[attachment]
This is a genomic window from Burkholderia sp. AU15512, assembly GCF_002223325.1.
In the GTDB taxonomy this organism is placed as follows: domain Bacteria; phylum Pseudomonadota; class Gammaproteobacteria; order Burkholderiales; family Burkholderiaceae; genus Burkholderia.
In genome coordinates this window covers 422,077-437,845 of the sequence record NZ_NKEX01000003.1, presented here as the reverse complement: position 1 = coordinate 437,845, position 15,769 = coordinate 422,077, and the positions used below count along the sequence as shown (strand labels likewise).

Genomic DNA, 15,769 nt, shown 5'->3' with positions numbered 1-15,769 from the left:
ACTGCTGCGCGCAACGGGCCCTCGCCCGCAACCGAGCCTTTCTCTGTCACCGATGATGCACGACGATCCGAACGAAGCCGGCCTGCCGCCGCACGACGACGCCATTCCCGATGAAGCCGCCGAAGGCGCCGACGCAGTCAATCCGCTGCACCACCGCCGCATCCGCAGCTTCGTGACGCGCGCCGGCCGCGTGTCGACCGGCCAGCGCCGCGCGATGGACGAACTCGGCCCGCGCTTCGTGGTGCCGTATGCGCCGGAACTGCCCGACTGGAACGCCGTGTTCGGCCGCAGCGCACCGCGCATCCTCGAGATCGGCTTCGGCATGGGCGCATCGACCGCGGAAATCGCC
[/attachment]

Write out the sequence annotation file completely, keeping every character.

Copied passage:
This is a genomic window from Burkholderia sp. AU15512, assembly GCF_002223325.1.
In the GTDB taxonomy this organism is placed as follows: domain Bacteria; phylum Pseudomonadota; class Gammaproteobacteria; order Burkholderiales; family Burkholderiaceae; genus Burkholderia.
In genome coordinates this window covers 422,077-437,845 of the sequence record NZ_NKEX01000003.1, presented here as the reverse complement: position 1 = coordinate 437,845, position 15,769 = coordinate 422,077, and the positions used below count along the sequence as shown (strand labels likewise).

Genomic DNA, 15,769 nt, shown 5'->3' with positions numbered 1-15,769 from the left:
ACTGCTGCGCGCAACGGGCCCTCGCCCGCAACCGAGCCTTTCTCTGTCACCGATGATGCACGACGATCCGAACGAAGCCGGCCTGCCGCCGCACGACGACGCCATTCCCGATGAAGCCGCCGAAGGCGCCGACGCAGTCAATCCGCTGCACCACCGCCGCATCCGCAGCTTCGTGACGCGCGCCGGCCGCGTGTCGACCGGCCAGCGCCGCGCGATGGACGAACTCGGCCCGCGCTTCGTGGTGCCGTATGCGCCGGAACTGCCCGACTGGAACGCCGTGTTCGGCCGCAGCGCACCGCGCATCCTCGAGATCGGCTTCGGCATGGGCGCATCGACCGCGGAAATCGCC